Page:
Enterprise Competitive Analysis and
Consumer Sentiments on Social Media
Insights from Telecommunication Companies
Eric Afful-Dadzie
, Stephen Nabareseh
, Zuzana Komínková
and Petr Klímek
Faculty of Applied Informatics, Tomas Bata University, T.G Masaryka 5555, 760 01, Zlin, Czech Republic
Faculty of Management and Economics, Tomas Bata University, T.G Masaryka 5555, 760 01, Zlin, Czech Republic
Keywords: Sentiment Analysis, Competitive Analysis, Telecommunication Companies, Social Media, Facebook,
Abstract: The utilization of Social media tools in business enterprises has tremendously increased with an increased
number of users and a corresponding upsurge in time spent online. Online social media services such as
Facebook and Twitter are used by companies to introduce new products and services, provide various
supports and interact with customers on daily basis. This regular interaction of businesses and consumers
results in huge amount of customer-generated content which is becoming a source of insight in analysing
the often erratic consumer behaviour. For companies to harness the business potential of social media to
increase competitive advantage, sentiments behind textual data of both their customers and that of their
competitors must be keenly monitored and analysed. This paper demonstrates how companies especially
those in the Telecommunication industry can seize the opportunity presented by social media to mine
textual data to gain advantage over competitors by cumulatively understanding consumer opinions,
frustrations and satisfaction. Using Facebook and Twitter sites of the top three telecommunication
companies in Ghana: MTN, Vodafone and Tigo the paper reveals insights from unstructured texts of
customers of these three companies. The results show (1) the exponential growth of social media users in
Ghana (2) impact and numbers behind active social media participation in the telecommunication industry
(3) the power of social media opinion mining for competitive analysis (4) how business value could be
extracted from the huge unstructured textual data available on social media and (5) the company that is
more responsive to customer concerns.
Online social media is now an integral part of our
lives. Recent research works by (Wollan and Smith,
2010; Barlow and Thomas, 2011; Qualman, 2009;
Safko, 2010) corroborate the exponential growth of
social media as a new strategic asset for businesses.
In particular, (Barker, 2008; Sinderen and Almeida,
2011; Weber, 2009; Gillin and Schwartzman, 2011)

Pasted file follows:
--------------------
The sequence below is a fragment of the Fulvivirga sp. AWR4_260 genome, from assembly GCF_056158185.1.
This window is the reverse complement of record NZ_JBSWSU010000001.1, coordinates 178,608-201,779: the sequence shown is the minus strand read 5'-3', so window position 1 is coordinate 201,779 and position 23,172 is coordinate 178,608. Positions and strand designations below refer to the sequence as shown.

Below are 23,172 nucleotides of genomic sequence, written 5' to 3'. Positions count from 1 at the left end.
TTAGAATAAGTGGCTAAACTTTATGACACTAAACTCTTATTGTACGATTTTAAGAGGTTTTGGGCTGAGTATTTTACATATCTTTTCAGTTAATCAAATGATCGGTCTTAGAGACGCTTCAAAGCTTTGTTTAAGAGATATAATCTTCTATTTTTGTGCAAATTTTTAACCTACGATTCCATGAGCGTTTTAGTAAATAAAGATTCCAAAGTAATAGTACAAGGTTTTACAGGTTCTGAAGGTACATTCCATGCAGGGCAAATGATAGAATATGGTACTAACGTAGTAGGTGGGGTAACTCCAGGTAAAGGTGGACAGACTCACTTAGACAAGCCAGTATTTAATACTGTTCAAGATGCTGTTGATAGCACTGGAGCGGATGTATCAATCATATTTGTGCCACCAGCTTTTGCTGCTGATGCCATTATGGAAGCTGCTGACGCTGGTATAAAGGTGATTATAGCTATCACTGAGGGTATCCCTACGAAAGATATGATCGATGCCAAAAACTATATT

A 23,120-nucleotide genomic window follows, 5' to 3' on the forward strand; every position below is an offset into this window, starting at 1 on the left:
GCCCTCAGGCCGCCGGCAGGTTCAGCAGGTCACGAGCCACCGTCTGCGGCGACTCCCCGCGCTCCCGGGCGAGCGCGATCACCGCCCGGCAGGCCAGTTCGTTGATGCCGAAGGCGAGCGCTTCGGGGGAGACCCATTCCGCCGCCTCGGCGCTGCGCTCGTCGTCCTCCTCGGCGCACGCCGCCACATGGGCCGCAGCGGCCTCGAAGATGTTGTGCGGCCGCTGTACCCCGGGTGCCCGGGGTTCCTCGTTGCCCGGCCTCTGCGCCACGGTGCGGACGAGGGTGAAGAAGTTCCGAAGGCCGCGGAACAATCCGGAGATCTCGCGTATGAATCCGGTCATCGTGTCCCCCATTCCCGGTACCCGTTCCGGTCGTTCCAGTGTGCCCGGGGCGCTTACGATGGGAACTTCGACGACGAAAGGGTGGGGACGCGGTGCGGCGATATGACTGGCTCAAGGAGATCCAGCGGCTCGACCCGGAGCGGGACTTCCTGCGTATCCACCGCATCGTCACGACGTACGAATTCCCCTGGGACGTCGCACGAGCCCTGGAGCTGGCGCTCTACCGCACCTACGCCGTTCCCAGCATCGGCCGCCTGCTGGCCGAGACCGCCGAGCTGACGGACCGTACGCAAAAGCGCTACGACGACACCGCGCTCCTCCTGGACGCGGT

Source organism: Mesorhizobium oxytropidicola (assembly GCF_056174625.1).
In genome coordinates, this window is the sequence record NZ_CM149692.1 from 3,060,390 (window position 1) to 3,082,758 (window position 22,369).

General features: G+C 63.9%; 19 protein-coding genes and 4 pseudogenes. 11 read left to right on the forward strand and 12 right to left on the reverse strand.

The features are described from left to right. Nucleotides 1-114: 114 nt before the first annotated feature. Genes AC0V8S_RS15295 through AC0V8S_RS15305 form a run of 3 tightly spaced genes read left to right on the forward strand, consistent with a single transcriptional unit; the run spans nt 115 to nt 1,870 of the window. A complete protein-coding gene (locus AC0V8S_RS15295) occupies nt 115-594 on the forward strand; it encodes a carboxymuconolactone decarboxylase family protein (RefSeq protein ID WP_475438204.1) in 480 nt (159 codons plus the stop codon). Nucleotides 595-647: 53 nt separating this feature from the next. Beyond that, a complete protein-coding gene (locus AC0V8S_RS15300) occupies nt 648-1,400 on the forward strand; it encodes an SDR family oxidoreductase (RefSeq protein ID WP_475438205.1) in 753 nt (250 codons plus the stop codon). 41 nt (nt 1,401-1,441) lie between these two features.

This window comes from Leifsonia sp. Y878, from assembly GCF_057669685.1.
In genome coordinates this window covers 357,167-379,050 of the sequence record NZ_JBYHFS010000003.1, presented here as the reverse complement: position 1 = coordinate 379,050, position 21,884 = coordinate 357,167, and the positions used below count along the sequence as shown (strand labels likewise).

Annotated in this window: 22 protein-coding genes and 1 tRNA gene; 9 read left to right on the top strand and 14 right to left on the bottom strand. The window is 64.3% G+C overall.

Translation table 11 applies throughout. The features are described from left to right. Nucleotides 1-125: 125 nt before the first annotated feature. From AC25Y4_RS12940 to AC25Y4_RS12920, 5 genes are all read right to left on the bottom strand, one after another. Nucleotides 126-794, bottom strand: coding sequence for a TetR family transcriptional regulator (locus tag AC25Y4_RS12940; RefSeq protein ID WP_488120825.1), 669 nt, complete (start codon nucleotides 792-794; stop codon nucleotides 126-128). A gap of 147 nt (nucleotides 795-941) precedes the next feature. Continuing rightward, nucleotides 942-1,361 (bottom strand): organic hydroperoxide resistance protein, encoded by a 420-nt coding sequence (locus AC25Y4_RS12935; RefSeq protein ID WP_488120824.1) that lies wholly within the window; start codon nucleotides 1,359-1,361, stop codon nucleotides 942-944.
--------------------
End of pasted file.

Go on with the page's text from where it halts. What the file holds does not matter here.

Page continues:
enumerate some of the ways social media can be put
to use by businesses. Some of these are (1)
identifying new product ideas (2) finding new
business opportunities (3) creating brand awareness
(4) strengthening customer relationships and (5)
establishing contacts with employees, partners and
even with competitors. A recent study report by
McKinsey (McKinsey, 2013) on how organizations
are using social media tools also reveals a range of
benefits for business enterprises as shown in table 1.
For example 69% of the respondents reported an
increase in how effective marketing on social media
has been to their companies with 52% reporting an
increase in customer satisfaction. Despite these
purported benefits, Harvard Business Review (HBR,
2010) posits that though companies are aware of the
huge business potential of social media, most of
them are only making investments for the future
because they still doubt or view the potential as
Even as the debate on the potential of social
media to businesses lingers on with little work from
academia to support the discussion according to
Jussila et al. (2014), the wealth of textual data from
social media continues to pile up on daily basis.
Textual data especially those expressing
concerns, frustrations and acceptance from
Afful-Dadzie E., Nabareseh S., Komínková Oplatková Z. and Klímek P..
Enterprise Competitive Analysis and Consumer Sentiments on Social Media - Insights from Telecommunication Companies.
DOI: 10.5220/0004991300220032
In Proceedings of 3rd International Conference on Data Management Technologies and Applications (DATA-2014), pages 22-32
ISBN: 978-989-758-035-2
2014 SCITEPRESS (Science and Technology Publications, Lda.)
Table 1: Business and Web 2.0 - Benefits from customer
use to organizations. Source: McKinsey.
Benefits (%)
Increasing effectiveness of marketing 69
Reducing marketing costs 47
Reducing customer support costs 36
Reducing travel costs 47
Increasing customer satisfaction 52
Increasing revenue 24
Increasing number of successful innovations 22
Reducing time to markets 28
customers are rich in knowledge which needs to be
mined for insights. The wealth of knowledge behind
customers’ comments, posts and tweets on “wall
pages” of companies could prove valuable in
identifying popular brands and level of customer
satisfaction among others (Bradley and McDonald,
2011; Governatori and Iannella, 2011). For example
the ‘‘like” feature on Facebook which allows users
to approve a post can prove valuable in identifying
types of users and their interests in a service or
product (Lipsman et al., 2012).
The emergence of online social media now gives
consumers a rare but powerful influence for publicly
expressing their opinion and thoughts on products
and services. This brings revolution in the way
customers and companies interact by proffering new
ideas about customer relationship and brand
management. To process, aggregate and gauge the
influence of customers’ opinions, sentiment analysis
and text mining in general are used. Feldman (2013)
explains the role of sentiment analysis in
organizations and how it could be employed to
monitor the activities of customers in the various
social media sites in real time.
In the following sections, we briefly explained